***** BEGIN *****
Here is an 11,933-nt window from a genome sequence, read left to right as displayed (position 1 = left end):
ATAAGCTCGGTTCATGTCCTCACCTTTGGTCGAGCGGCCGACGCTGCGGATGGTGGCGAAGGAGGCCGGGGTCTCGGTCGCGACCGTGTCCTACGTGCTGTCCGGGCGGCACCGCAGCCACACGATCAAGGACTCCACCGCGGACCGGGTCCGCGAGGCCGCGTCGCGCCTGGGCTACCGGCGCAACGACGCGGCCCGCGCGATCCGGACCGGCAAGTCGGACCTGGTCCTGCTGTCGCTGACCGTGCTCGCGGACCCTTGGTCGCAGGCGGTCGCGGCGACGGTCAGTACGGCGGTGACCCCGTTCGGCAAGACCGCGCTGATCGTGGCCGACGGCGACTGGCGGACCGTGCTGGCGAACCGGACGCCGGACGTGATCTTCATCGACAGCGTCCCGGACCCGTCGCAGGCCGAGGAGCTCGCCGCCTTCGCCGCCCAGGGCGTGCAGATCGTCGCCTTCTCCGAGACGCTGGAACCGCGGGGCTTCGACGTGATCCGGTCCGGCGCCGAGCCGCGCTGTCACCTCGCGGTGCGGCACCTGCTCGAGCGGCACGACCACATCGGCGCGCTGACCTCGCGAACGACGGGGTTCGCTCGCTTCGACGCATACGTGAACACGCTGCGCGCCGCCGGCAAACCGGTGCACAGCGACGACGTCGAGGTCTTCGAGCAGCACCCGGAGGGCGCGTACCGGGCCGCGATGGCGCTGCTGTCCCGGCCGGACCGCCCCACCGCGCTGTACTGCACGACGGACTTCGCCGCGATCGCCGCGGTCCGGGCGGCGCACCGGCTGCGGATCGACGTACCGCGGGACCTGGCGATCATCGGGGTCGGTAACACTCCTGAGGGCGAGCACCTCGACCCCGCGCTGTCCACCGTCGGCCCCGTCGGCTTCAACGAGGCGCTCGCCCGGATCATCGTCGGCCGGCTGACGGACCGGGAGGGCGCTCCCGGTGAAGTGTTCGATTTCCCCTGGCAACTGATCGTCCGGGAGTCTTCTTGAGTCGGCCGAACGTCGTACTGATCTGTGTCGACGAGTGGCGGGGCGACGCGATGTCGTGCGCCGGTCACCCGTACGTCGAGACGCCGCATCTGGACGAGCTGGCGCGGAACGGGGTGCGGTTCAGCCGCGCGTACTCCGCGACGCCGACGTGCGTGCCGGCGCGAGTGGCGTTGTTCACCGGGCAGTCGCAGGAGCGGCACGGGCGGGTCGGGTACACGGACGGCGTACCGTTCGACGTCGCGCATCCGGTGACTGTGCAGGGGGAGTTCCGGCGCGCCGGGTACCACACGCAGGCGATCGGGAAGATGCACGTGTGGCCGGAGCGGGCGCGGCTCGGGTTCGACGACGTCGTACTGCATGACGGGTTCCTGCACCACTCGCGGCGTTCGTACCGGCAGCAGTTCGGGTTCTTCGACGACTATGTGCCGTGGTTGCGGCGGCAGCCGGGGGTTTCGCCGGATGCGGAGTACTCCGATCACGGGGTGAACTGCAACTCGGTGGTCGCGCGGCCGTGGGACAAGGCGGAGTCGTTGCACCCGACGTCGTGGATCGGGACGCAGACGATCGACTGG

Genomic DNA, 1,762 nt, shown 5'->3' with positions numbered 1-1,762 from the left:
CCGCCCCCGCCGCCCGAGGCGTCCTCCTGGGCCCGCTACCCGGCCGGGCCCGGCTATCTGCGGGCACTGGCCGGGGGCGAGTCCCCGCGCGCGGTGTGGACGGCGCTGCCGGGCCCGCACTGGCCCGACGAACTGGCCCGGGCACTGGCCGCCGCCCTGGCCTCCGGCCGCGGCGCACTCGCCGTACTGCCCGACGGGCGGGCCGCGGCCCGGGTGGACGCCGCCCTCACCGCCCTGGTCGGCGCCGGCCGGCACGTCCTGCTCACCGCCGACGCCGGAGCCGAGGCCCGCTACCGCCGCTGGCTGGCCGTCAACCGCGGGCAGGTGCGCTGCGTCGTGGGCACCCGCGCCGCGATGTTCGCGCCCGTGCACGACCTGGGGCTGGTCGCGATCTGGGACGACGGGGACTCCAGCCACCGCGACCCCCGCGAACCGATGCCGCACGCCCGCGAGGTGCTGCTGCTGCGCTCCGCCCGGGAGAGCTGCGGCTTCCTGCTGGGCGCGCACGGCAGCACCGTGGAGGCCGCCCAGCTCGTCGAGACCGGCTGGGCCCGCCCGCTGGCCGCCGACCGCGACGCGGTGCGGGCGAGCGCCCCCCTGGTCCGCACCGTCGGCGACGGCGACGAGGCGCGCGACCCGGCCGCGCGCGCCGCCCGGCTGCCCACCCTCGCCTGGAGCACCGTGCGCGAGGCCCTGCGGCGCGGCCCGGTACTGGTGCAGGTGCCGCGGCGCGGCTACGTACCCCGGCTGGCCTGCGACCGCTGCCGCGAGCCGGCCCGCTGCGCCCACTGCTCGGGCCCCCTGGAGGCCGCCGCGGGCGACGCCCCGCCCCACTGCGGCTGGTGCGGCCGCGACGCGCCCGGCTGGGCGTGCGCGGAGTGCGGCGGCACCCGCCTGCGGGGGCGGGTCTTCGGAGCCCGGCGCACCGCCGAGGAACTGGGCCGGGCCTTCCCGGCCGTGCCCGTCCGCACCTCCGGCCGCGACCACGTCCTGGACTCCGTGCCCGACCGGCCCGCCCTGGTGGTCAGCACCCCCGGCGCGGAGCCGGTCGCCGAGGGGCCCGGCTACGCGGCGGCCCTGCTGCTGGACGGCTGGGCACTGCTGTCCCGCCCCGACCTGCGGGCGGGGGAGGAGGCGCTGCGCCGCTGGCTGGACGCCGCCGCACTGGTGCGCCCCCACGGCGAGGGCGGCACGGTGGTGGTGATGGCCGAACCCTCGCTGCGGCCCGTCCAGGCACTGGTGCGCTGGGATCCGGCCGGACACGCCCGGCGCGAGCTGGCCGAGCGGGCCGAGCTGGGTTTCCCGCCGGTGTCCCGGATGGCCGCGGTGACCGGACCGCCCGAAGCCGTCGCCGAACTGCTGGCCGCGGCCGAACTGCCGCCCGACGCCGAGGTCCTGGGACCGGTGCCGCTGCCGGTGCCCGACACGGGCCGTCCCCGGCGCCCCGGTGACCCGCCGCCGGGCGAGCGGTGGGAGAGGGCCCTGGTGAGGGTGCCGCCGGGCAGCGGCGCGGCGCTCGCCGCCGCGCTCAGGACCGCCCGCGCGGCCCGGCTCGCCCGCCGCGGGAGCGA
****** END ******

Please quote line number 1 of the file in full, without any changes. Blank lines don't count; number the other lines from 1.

Here is an 11,933-nt window from a genome sequence, read left to right as displayed (position 1 = left end):